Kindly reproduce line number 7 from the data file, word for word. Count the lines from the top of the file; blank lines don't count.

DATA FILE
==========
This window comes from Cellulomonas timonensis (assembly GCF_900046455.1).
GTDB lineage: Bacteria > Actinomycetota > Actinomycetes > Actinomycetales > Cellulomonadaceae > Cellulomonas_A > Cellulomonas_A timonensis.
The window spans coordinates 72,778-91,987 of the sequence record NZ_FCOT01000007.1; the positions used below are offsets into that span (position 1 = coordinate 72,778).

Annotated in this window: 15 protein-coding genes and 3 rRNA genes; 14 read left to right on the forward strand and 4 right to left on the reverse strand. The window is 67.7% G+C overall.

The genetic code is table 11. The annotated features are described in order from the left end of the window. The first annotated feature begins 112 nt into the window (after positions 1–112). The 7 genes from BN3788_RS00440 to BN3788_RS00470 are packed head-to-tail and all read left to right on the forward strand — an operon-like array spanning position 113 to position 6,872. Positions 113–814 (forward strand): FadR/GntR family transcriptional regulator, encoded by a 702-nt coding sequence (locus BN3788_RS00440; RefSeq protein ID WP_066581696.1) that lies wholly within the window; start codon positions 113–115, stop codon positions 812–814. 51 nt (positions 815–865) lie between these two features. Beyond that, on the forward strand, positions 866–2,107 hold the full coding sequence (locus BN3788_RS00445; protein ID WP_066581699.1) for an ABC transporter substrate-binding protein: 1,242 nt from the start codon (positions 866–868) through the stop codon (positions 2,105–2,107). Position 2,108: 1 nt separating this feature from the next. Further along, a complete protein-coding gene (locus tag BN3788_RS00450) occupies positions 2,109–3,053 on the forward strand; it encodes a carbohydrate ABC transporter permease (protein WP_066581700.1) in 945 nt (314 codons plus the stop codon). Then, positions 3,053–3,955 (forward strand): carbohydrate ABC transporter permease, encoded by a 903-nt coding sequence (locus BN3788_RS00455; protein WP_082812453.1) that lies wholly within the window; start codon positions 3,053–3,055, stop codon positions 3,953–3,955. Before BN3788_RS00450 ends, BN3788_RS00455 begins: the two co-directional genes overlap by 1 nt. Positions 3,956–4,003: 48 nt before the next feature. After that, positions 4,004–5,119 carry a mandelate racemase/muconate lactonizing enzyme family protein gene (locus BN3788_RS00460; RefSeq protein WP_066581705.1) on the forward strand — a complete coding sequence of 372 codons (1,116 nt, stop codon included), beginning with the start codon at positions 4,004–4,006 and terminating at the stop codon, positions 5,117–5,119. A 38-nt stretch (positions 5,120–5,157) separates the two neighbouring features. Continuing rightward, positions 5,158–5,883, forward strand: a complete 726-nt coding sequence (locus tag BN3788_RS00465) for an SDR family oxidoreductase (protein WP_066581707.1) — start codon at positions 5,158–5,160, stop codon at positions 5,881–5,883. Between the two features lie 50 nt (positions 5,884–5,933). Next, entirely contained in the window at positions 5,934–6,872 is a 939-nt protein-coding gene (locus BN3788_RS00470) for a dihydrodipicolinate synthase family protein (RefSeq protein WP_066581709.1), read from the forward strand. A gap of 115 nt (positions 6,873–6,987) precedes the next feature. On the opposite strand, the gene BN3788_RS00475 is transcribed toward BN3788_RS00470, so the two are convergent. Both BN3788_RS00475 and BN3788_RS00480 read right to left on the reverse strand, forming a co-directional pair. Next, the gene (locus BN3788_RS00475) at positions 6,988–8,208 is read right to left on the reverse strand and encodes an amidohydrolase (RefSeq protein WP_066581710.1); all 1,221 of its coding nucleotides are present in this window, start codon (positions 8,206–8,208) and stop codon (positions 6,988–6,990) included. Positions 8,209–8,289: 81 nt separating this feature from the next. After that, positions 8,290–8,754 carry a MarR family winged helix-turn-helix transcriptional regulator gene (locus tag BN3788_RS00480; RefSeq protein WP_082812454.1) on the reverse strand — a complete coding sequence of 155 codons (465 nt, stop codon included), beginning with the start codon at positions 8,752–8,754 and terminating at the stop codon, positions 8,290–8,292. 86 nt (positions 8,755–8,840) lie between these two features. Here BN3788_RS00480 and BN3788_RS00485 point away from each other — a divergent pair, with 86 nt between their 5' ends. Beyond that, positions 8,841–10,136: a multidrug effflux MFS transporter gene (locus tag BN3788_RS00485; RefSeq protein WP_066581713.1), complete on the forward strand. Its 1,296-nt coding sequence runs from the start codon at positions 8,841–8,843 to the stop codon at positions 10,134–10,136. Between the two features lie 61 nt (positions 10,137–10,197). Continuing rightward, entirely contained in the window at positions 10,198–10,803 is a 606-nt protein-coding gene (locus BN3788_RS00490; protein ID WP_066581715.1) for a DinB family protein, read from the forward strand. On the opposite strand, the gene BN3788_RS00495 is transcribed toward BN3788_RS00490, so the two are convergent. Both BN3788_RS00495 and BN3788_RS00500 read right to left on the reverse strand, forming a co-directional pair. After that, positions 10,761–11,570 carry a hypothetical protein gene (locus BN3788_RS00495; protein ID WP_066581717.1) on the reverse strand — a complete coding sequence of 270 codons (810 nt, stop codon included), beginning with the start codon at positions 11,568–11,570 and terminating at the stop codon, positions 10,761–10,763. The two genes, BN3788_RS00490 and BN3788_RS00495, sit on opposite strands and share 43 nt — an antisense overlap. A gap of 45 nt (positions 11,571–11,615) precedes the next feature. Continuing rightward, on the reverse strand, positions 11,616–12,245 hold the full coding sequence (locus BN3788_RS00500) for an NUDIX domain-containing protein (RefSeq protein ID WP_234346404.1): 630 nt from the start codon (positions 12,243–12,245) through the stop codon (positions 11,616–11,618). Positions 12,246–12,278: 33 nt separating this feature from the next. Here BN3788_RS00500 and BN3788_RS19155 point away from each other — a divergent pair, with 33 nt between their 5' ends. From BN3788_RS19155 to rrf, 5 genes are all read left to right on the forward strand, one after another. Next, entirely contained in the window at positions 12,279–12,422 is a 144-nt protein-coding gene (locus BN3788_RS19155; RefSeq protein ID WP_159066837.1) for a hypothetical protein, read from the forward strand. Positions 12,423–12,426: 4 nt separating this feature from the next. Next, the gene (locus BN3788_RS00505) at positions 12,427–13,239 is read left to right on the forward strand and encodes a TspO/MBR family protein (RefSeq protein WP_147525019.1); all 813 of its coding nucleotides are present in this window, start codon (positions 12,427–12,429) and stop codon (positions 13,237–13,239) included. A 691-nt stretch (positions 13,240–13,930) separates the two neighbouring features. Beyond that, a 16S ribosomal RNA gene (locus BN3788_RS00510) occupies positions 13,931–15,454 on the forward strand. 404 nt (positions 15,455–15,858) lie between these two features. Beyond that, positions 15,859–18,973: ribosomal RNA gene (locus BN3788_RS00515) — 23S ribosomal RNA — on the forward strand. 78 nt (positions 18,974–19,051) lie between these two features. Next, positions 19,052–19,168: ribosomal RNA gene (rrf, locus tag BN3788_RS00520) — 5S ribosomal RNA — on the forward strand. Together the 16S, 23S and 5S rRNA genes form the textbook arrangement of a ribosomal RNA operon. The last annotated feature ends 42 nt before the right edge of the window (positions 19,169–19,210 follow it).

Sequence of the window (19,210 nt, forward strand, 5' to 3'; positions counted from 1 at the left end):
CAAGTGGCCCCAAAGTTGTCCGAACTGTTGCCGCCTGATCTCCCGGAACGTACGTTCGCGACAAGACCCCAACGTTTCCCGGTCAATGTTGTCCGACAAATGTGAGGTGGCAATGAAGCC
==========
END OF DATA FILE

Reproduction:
CAAGTGGCCCCAAAGTTGTCCGAACTGTTGCCGCCTGATCTCCCGGAACGTACGTTCGCGACAAGACCCCAACGTTTCCCGGTCAATGTTGTCCGACAAATGTGAGGTGGCAATGAAGCC